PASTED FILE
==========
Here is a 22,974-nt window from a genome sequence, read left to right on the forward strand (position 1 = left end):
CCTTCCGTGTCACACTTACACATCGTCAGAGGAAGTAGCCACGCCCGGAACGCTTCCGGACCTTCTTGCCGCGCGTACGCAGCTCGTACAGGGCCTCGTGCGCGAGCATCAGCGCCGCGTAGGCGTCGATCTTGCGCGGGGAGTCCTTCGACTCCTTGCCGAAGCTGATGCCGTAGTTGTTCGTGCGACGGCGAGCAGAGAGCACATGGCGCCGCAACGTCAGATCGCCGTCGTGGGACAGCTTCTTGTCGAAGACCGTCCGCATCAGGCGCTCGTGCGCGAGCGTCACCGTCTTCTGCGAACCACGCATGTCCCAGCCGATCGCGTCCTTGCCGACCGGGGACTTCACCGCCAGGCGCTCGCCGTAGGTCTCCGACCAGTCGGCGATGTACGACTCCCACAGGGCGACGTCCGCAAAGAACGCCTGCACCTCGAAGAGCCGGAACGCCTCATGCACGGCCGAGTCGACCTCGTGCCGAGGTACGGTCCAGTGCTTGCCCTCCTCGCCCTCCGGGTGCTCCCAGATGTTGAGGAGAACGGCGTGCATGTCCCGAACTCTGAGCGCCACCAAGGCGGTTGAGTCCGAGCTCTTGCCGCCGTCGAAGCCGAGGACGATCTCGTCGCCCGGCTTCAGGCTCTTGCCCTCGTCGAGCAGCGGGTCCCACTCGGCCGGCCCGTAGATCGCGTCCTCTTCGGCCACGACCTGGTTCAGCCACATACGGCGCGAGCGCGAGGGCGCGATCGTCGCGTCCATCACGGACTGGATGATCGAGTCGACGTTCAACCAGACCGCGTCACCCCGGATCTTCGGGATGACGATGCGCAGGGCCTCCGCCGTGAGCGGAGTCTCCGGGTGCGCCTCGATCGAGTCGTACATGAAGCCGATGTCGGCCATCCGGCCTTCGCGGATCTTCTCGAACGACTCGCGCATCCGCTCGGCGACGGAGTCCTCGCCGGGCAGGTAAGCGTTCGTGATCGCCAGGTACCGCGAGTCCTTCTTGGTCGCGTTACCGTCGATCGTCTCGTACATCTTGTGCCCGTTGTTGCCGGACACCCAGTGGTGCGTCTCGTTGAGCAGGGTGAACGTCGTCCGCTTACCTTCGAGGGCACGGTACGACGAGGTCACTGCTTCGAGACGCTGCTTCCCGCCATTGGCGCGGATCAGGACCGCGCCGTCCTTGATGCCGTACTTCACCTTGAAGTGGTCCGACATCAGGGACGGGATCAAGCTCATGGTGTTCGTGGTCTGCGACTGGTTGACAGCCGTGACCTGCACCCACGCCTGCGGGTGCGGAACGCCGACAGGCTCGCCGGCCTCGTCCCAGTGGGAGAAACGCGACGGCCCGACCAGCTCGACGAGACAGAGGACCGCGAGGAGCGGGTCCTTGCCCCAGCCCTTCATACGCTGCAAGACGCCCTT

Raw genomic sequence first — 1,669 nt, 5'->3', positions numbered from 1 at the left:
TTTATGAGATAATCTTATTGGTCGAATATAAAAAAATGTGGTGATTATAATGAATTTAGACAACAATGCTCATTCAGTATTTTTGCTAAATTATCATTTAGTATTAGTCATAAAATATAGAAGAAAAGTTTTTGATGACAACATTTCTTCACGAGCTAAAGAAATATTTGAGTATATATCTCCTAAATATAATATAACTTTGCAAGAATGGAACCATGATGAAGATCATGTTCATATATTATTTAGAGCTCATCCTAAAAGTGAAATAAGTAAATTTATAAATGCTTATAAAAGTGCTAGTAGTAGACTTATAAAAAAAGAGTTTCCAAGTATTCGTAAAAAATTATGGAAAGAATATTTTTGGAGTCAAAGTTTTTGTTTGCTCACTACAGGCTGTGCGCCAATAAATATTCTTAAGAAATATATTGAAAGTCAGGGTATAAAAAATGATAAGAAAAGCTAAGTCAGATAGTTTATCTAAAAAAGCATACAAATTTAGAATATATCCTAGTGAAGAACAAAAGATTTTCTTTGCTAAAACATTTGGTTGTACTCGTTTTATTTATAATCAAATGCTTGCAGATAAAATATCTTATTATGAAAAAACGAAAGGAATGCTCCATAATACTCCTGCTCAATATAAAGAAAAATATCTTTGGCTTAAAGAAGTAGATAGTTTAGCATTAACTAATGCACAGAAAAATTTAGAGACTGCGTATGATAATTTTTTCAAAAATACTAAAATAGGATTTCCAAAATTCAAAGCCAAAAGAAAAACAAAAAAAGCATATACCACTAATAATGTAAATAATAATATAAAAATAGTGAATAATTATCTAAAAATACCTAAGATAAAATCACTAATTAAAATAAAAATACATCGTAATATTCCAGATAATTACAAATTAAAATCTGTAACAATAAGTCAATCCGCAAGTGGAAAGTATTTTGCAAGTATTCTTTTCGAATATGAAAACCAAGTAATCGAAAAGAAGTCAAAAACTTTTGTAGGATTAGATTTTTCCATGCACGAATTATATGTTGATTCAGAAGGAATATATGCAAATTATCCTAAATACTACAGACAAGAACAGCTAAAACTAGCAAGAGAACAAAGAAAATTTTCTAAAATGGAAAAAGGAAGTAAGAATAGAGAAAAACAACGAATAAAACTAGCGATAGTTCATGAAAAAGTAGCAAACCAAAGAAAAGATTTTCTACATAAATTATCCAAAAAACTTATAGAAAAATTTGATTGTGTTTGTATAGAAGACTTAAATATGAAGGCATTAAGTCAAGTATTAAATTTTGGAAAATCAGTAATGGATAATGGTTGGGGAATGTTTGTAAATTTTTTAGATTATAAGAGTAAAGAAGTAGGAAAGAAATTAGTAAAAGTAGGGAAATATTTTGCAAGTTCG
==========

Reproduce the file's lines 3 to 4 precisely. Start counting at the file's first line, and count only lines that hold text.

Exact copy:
Raw genomic sequence first — 1,669 nt, 5'->3', positions numbered from 1 at the left:
TTTATGAGATAATCTTATTGGTCGAATATAAAAAAATGTGGTGATTATAATGAATTTAGACAACAATGCTCATTCAGTATTTTTGCTAAATTATCATTTAGTATTAGTCATAAAATATAGAAGAAAAGTTTTTGATGACAACATTTCTTCACGAGCTAAAGAAATATTTGAGTATATATCTCCTAAATATAATATAACTTTGCAAGAATGGAACCATGATGAAGATCATGTTCATATATTATTTAGAGCTCATCCTAAAAGTGAAATAAGTAAATTTATAAATGCTTATAAAAGTGCTAGTAGTAGACTTATAAAAAAAGAGTTTCCAAGTATTCGTAAAAAATTATGGAAAGAATATTTTTGGAGTCAAAGTTTTTGTTTGCTCACTACAGGCTGTGCGCCAATAAATATTCTTAAGAAATATATTGAAAGTCAGGGTATAAAAAATGATAAGAAAAGCTAAGTCAGATAGTTTATCTAAAAAAGCATACAAATTTAGAATATATCCTAGTGAAGAACAAAAGATTTTCTTTGCTAAAACATTTGGTTGTACTCGTTTTATTTATAATCAAATGCTTGCAGATAAAATATCTTATTATGAAAAAACGAAAGGAATGCTCCATAATACTCCTGCTCAATATAAAGAAAAATATCTTTGGCTTAAAGAAGTAGATAGTTTAGCATTAACTAATGCACAGAAAAATTTAGAGACTGCGTATGATAATTTTTTCAAAAATACTAAAATAGGATTTCCAAAATTCAAAGCCAAAAGAAAAACAAAAAAAGCATATACCACTAATAATGTAAATAATAATATAAAAATAGTGAATAATTATCTAAAAATACCTAAGATAAAATCACTAATTAAAATAAAAATACATCGTAATATTCCAGATAATTACAAATTAAAATCTGTAACAATAAGTCAATCCGCAAGTGGAAAGTATTTTGCAAGTATTCTTTTCGAATATGAAAACCAAGTAATCGAAAAGAAGTCAAAAACTTTTGTAGGATTAGATTTTTCCATGCACGAATTATATGTTGATTCAGAAGGAATATATGCAAATTATCCTAAATACTACAGACAAGAACAGCTAAAACTAGCAAGAGAACAAAGAAAATTTTCTAAAATGGAAAAAGGAAGTAAGAATAGAGAAAAACAACGAATAAAACTAGCGATAGTTCATGAAAAAGTAGCAAACCAAAGAAAAGATTTTCTACATAAATTATCCAAAAAACTTATAGAAAAATTTGATTGTGTTTGTATAGAAGACTTAAATATGAAGGCATTAAGTCAAGTATTAAATTTTGGAAAATCAGTAATGGATAATGGTTGGGGAATGTTTGTAAATTTTTTAGATTATAAGAGTAAAGAAGTAGGAAAGAAATTAGTAAAAGTAGGGAAATATTTTGCAAGTTCG